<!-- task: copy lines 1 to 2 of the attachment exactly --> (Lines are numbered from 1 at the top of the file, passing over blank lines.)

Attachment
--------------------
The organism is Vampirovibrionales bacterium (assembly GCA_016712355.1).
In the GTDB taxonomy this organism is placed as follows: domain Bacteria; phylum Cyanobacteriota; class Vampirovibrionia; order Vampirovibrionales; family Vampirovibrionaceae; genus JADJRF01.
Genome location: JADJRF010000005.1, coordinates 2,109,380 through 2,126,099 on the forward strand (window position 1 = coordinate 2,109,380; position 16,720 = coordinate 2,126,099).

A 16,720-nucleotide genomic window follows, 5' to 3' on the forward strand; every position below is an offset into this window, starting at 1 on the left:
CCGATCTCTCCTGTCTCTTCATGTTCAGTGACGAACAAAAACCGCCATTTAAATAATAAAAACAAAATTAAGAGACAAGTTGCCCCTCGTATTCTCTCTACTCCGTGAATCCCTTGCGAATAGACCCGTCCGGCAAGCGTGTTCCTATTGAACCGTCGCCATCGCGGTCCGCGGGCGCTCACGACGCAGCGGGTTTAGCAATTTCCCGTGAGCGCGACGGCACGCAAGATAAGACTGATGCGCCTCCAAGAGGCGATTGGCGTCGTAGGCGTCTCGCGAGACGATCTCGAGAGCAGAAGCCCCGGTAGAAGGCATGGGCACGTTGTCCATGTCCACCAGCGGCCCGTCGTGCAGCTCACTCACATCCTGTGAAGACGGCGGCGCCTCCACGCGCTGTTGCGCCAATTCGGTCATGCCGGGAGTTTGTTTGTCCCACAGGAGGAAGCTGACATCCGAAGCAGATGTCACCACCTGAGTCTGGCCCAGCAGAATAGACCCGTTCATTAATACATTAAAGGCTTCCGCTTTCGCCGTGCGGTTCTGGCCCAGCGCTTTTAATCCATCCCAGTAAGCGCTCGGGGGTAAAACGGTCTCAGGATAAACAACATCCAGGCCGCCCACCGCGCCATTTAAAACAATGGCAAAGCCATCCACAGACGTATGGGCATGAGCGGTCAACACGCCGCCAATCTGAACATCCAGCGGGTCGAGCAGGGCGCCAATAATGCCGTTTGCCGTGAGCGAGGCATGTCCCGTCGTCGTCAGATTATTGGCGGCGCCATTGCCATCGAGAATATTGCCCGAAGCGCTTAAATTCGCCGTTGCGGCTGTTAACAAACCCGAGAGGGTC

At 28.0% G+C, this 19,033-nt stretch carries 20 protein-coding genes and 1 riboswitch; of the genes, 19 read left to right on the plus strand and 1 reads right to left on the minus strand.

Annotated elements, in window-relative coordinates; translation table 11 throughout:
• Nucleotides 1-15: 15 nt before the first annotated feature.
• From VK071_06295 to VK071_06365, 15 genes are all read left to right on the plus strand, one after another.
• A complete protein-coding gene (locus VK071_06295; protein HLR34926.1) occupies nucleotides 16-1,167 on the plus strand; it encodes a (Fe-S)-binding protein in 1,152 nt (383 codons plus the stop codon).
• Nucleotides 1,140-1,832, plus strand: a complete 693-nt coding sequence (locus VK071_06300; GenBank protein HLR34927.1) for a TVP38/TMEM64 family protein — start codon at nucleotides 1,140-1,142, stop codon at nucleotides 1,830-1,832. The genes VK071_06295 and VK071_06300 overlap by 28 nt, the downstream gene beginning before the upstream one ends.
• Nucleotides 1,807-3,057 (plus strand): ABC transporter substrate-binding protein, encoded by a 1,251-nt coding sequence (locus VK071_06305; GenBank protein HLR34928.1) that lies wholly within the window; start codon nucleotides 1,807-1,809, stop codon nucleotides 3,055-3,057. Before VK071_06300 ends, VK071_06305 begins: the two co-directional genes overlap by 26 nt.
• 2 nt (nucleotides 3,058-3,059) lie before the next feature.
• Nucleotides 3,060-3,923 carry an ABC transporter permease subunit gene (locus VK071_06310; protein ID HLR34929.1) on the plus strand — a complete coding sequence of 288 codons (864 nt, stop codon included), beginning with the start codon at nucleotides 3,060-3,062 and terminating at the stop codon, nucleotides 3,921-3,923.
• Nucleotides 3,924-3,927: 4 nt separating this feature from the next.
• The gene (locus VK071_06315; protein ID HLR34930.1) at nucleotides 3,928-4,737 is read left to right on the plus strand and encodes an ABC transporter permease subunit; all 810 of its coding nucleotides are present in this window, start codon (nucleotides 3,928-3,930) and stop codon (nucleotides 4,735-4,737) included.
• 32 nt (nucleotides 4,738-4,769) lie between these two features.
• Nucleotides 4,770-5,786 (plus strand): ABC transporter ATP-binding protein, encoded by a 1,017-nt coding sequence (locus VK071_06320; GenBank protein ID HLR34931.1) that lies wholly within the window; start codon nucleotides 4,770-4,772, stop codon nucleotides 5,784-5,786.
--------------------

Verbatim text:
The organism is Vampirovibrionales bacterium (assembly GCA_016712355.1).
In the GTDB taxonomy this organism is placed as follows: domain Bacteria; phylum Cyanobacteriota; class Vampirovibrionia; order Vampirovibrionales; family Vampirovibrionaceae; genus JADJRF01.